“With this proposed change, that $1,500-plus figure would change to $6,000 with seven months left in this year,” Anderson said. “I now have insurance through the Affordable Care Act … and it’s a joke. The premium is $479.97 that is government subsidized, and I pay $80 a month for supplemental policies that, supposedly, offset the deductible.”

But, she said, those policies will never pay a dollar unless she is diagnosed with cancer or needs a lung transplant or other catastrophic disease or need.

“We are not eligible for any other programs. Therefore, I am asking you to reconsider the percentages in making your decision. From what I understand, people in South Carolina are eligible for Medicaid below the (138) percent level. We, surely, aren’t the only blue collar workers who have worked all of our adult lives that this is going to adversely affect. If we were above the 200 percent level, we would be able to seek other options. We live a very simple lifestyle, and this scares me to death,” Anderson said.

Three trustees sympathized with Anderson’s story, as trustees Eric Boland, Bobby Jones and Paul Napper voted against the policy change.

“I don’t believe we can save this hospital on the backs of the people that can afford it the least,” Napper said before the vote. “At the present time, I believe we’re collecting 31 cents on every dollar from the people that can pay. I would like to see us focus more on that than on the indigent people. Then, once we get that focused on, go back to the people that can’t.”

As executive director of the ALPHA Center, Napper explained that clients pay for its services on a sliding scale. Those that can’t pay at all perform community service, he said, as set by the state legislature.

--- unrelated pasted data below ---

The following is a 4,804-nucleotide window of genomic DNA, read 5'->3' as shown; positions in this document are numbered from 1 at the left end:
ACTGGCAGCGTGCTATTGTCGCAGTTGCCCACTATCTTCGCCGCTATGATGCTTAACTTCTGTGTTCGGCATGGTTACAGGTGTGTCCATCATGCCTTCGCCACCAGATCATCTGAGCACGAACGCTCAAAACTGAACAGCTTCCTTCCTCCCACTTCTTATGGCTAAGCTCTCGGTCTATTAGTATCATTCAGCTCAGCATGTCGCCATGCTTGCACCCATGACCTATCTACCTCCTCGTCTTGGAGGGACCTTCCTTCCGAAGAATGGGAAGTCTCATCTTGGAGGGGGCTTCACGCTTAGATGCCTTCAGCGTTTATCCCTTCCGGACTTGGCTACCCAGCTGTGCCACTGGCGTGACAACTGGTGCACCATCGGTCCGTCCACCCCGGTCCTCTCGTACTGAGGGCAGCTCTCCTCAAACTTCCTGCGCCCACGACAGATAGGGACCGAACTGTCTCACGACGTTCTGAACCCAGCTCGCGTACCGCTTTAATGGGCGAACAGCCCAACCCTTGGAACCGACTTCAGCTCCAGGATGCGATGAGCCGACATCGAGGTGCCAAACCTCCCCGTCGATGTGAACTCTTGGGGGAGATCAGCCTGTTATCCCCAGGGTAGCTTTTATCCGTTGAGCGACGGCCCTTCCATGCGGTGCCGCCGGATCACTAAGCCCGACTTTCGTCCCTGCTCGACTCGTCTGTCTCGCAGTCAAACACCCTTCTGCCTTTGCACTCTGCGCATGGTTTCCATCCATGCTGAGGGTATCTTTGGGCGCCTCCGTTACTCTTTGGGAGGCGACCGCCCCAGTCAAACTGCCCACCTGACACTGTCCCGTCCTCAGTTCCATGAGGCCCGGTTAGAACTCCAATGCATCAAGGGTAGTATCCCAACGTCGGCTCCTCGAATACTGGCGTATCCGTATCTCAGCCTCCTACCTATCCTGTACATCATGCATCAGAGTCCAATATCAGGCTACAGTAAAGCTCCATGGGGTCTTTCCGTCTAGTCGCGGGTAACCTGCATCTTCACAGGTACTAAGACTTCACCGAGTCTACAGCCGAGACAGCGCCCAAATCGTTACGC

“My comments are pretty much about the indigent. I’ve been poor and I know what poor feels like. And I know what the working poor feels like. Until we can see a better recovery rate than 31.4 percent, I think that’s the end -- of people that are proving they can pay -- that’s what we need to be looking at, at this point, instead of looking at the indigent people that are people that can’t pay,” Napper said, who emphasized he was not attacking Bunch for bringing the amended policy forward.

Bunch said there is an assumption that KershawHealth is not collecting what it needs to collect from those who can pay.

“I think we do a good job of that,” he said. “If you look at our (accounts receivable) days as an indicator, it’s really strong. Really, by contract -- most of the other payers are -- we have ways to tell where money’s being left off the table, and we go after it. (That) 31 percent also includes self-pay as well. It’s a weighted average.”

Jones asked what other hospitals the size of KershawHealth have for their polices. Bunch said there is movement in the immediate healthcare community toward policies where free care is only provided to those with household incomes at 100 percent FPG.

“So, (ours) is 38 percent more generous,” Bunch said.

A short time later, Jones said a number of people have approached him about the change, perhaps more than on any other recent issue.